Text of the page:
TROY awarded $161K National Science Foundation grant

Dr. Raj Vinnakota's research could set the stage for new technological advancements

Dr. Raj Vinnakota's research could set the stage for new technological advancements

Troy University professors continually make advancements in their respective fields, most recently with Dr. Raj Vinnakota’s acceptance of a $161,597 grant from the National Science Foundation to further research building a device that would allow for faster data recording and processing at the photon level. Faster speeds would allow for improvements in optical computing and optical information processing across multiple applications.

Modern digital devices are powered by microprocessors, and the building block for microprocessors is transistors, explained Vinnakota, an assistant professor in the Department of Chemistry and Physics. Data is then recorded and processed in the form of electrons that travel along pathways of connected transistors.

“The microprocessor is built with neuron-like tiny switches called transistors, which are electronic switches where the flow of the current in one channel is controlled by another smaller current, much like a water faucet,” he said. “In a microprocessor, data is encoded and processed in the form of electric currents, which travel along pathways of connected transistors.”

Similar to a delay in broadcasting between a live event and television, data processing speeds are delayed between connections, and Vinnakota’s research aims to create an all-optical plasmonic switch to decrease these delays. An all-optical switch is a device that allows one optical signal to control another optical signal, such as control of light by light. 

“The delay time associated for the data transfer between transistors limits the microprocessor’s speed. The advent of the current ‘information age’ needs the capability to transfer and process a huge amount of data in a relatively short time,” he said. “One possible alternative to meet the demand is by using photons—light—as a signal messenger. Encoding and processing the data in the form of photons can potentially push current speed boundary and move forward to higher processing speeds. Having this processing speed at much higher levels gives us an advantage, even if it’s nanoseconds.”

Picture is Dr. Raj Vinnakota working in his office
Dr. Vinnakota aims to create an all-optical switch that would allow for faster data processing speeds at the photon level. If successful, the creation would open the door for multiple technological advancements.

In recent years, nanophotonics, specifically plasmonics, often referred to as “light on a wire,” has established itself as a promising technology for the development of all-optical devices. Despite advancements, a universal fast switching all-optical transistor does not seem to exist or be practical for optical logic gates. Vinnakota hopes to change this.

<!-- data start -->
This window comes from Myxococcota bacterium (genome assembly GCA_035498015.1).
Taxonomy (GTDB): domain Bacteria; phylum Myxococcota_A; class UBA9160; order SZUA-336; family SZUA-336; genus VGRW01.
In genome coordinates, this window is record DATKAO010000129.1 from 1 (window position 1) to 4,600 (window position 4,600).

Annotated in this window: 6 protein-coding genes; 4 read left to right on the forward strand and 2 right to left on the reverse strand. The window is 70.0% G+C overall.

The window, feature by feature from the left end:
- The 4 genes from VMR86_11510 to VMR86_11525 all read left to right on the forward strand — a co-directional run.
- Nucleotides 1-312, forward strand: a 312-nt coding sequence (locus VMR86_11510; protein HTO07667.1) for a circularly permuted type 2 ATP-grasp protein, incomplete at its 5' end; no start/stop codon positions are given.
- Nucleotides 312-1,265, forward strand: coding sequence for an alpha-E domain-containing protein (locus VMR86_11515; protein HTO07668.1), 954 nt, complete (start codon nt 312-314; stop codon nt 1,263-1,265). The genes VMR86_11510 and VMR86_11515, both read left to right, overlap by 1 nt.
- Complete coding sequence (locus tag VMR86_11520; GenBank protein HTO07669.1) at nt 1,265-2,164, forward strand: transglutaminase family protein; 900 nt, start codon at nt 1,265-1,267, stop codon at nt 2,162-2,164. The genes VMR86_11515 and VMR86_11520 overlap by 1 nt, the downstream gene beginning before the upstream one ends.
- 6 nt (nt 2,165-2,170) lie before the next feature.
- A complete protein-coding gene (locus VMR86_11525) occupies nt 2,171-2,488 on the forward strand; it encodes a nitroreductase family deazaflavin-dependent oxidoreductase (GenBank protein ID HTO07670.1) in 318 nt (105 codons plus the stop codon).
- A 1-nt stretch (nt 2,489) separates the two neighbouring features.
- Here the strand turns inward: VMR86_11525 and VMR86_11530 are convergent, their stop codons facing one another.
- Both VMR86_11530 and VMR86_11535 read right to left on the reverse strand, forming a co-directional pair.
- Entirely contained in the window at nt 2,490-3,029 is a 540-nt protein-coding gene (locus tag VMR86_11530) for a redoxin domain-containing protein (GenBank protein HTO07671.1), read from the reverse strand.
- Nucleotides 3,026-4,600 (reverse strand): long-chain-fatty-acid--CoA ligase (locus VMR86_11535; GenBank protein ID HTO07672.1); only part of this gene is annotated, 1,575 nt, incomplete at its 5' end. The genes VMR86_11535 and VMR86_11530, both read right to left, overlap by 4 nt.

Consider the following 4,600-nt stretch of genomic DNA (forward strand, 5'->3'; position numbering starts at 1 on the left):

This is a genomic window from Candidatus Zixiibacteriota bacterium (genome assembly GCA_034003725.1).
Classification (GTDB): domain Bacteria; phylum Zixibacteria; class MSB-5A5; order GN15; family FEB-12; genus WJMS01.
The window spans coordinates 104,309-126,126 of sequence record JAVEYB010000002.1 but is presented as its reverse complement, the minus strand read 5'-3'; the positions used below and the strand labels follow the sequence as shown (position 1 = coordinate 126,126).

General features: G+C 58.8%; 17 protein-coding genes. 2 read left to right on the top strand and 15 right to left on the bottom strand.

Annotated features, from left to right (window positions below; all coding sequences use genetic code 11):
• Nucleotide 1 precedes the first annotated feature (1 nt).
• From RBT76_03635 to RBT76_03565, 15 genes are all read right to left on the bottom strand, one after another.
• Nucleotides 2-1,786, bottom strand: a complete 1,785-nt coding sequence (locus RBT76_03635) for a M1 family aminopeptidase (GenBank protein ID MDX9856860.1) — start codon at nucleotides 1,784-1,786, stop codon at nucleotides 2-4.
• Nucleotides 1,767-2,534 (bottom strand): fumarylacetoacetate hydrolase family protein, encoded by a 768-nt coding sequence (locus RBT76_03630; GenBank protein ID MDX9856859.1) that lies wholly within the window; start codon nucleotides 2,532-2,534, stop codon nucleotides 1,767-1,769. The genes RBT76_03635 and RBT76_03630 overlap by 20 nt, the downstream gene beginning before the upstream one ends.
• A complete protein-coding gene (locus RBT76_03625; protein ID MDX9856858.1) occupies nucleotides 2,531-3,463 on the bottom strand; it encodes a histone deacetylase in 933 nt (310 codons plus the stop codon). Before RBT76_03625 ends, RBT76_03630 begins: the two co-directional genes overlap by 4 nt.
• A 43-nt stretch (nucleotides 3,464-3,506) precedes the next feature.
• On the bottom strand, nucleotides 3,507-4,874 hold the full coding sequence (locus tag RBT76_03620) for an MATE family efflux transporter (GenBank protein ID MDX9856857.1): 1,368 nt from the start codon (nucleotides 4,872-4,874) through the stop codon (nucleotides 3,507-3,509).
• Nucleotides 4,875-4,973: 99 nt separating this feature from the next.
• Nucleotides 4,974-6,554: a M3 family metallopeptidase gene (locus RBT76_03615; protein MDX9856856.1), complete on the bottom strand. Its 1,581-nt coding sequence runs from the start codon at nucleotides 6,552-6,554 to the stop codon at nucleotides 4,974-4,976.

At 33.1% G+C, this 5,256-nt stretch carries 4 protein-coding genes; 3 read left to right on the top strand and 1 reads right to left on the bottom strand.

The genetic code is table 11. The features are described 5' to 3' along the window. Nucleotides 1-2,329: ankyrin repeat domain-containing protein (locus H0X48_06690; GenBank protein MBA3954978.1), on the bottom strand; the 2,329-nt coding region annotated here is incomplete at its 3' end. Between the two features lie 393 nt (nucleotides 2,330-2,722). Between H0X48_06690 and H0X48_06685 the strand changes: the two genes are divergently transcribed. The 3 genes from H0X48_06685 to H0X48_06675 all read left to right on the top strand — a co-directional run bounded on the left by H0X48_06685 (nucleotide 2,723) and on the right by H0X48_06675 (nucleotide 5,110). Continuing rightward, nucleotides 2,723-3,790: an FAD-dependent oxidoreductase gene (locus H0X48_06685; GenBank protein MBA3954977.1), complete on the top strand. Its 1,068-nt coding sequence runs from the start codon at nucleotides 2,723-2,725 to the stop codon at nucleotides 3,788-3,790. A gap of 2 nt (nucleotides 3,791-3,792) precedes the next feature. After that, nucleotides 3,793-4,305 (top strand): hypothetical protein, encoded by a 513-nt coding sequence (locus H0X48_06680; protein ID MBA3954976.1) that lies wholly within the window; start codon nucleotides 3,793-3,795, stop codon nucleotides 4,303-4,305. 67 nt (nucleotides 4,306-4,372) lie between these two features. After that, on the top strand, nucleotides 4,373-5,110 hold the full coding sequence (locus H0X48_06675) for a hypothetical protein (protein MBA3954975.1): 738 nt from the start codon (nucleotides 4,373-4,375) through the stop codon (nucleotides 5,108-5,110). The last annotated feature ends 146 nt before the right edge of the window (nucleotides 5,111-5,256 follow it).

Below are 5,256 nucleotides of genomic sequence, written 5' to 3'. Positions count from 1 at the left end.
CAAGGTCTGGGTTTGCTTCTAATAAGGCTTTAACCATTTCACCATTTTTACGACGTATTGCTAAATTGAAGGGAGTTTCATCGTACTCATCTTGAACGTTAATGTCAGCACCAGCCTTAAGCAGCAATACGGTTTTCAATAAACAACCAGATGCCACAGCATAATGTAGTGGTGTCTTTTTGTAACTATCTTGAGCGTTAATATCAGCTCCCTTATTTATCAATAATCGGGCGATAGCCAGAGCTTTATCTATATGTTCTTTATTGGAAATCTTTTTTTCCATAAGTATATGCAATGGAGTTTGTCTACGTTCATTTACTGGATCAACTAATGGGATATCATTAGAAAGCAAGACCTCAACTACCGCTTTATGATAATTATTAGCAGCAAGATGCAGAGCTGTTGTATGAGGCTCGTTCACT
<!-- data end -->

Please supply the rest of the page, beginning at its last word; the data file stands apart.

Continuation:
“The advantage of a plasmonic based all-optical switch is the possibility to squeeze and confine light to dimensions much smaller than its wavelength, resulting in designing promising devices with footprints comparable with the size of modern nano-electronic devices,” he said. “This research effort presents a new, transformative approach toward developing an efficient, fast, photon-to-photon interaction mechanism. It opens a new pathway toward fast and efficient optical devices, interconnects and circuitry, and may further lead to breakthrough technologies…this can be applied to many fields, but specifically to optical sensors and other devices.”

In addition to the possibility to make groundbreaking technological developments, his research has a strong educational and outreach component, including inspiring and guiding K-12 students to pursue a career path in science and technology, improving undergraduate participation in research and providing training and mentoring for a diverse group of students. The grant also has the opportunity to boost TROY’s Electronics Engineering Technology program, of which Vinnakota serves as Program Coordinator.

“This venture opens an avenue for the underrepresented, disabled veterans and low-income populous in the Alabama Black Belt region to participate in the cutting-edge research activities in the field of semiconductor photonics and computational optics,” he said. “New and innovative outreach educational activities and modules will be developed targeting local schools, community colleges and after-school programs, including educational series, both hands-on and lectures, and summer camps on multiphysics modelling used in the current project.”

Vinnakota has published more than 15 peer reviewed papers and conference proceedings in leading journals such as Scientific Reports, NanoPhotonics, Journal of Applied Physics and CLEO. His research is largely emphasized on designing, the study of light coupling with nanoscale, semiconductors with direct application in novel, high speed processors and sensors.